Ursula Howard’s working life in adult literacy and community publishing showed her how learning, determination and the power of writing can change lives. Names, voices and life stories replace silences and assumptions about the lives and culture of others.
At the Institute of Education in London (UCL) Ursula was Director of an international literacy research centre. Building on a Sussex University DPhil, her book Literacy and the Practice of Writing in the 19thCentury: a Strange Blossoming of Spirit, (2012) was well received and widely cited. She has an honorary doctorate from Wolverhampton University.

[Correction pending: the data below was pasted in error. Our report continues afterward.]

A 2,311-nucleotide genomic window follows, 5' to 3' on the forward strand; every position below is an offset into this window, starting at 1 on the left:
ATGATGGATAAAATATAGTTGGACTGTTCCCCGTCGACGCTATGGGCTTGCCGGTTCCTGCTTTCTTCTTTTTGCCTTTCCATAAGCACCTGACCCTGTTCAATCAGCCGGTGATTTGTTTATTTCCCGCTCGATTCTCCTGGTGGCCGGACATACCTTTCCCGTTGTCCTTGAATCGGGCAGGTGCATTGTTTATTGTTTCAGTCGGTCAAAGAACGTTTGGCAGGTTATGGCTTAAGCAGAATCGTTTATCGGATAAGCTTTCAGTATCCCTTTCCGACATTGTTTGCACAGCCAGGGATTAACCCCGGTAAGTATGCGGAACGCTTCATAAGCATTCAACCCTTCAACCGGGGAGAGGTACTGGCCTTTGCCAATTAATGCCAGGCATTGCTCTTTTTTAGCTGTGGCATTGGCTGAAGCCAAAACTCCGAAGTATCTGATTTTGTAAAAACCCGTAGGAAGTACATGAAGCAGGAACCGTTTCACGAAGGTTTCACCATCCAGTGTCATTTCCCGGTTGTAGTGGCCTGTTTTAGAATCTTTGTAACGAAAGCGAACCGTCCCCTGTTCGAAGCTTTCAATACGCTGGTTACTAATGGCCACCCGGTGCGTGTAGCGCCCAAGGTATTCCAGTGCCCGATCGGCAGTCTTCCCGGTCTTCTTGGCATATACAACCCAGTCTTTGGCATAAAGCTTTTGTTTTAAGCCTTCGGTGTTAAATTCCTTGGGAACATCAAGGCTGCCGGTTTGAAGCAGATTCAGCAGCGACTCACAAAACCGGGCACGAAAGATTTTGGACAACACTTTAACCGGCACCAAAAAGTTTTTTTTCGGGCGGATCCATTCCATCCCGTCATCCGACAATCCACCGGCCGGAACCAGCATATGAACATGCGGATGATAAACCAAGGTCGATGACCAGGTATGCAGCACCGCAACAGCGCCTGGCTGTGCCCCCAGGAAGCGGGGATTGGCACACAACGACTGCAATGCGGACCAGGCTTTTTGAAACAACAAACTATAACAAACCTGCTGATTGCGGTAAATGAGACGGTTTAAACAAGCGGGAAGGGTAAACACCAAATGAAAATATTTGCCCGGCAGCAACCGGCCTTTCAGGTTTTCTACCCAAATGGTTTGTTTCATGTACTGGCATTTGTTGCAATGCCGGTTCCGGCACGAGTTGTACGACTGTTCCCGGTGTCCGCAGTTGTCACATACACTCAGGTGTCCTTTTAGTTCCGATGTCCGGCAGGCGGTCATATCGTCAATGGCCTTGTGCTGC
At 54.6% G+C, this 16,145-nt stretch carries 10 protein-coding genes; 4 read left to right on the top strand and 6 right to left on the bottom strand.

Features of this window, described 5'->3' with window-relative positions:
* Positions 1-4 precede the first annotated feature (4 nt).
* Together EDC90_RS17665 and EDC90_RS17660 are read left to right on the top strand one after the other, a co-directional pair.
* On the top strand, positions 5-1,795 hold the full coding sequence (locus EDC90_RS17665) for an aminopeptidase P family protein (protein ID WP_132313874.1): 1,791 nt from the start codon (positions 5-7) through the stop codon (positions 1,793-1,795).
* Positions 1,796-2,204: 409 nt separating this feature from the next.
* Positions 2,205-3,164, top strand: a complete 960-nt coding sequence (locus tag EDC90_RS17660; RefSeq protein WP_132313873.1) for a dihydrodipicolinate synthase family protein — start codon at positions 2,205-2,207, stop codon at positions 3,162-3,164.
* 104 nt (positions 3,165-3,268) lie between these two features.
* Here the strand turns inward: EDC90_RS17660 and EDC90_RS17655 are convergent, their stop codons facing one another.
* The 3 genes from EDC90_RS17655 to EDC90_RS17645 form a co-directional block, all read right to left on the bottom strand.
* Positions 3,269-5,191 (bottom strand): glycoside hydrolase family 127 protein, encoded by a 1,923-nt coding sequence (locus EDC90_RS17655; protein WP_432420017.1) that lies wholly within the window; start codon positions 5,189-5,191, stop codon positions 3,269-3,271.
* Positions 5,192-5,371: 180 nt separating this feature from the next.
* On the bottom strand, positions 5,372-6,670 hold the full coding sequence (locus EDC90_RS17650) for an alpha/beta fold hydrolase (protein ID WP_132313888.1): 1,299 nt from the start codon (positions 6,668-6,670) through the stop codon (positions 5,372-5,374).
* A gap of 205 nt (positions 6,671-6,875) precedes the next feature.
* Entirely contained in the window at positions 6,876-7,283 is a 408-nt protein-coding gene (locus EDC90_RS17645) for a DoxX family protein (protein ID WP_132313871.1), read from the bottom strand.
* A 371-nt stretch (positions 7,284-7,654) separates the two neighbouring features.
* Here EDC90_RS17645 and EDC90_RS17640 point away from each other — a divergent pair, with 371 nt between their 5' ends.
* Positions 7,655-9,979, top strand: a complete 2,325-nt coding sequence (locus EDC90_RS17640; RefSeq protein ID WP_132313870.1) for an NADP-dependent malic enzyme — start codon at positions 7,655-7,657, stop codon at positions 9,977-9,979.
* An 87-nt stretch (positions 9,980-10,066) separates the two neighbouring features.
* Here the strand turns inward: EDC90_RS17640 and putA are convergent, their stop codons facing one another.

Ursula grew up in Manchester, and has been preoccupied ever since by social history and its relevance to the present. She is a great-granddaughter of Ebenezer Howard, the son of a London pastry-cook who became the visionary founder of the Garden City movement. This new book links his astonishing achievement to the life stories of poor Irish immigrants in 19th-century Scotland – the forgotten Quinn family, one of whom defied the odds and found her own life.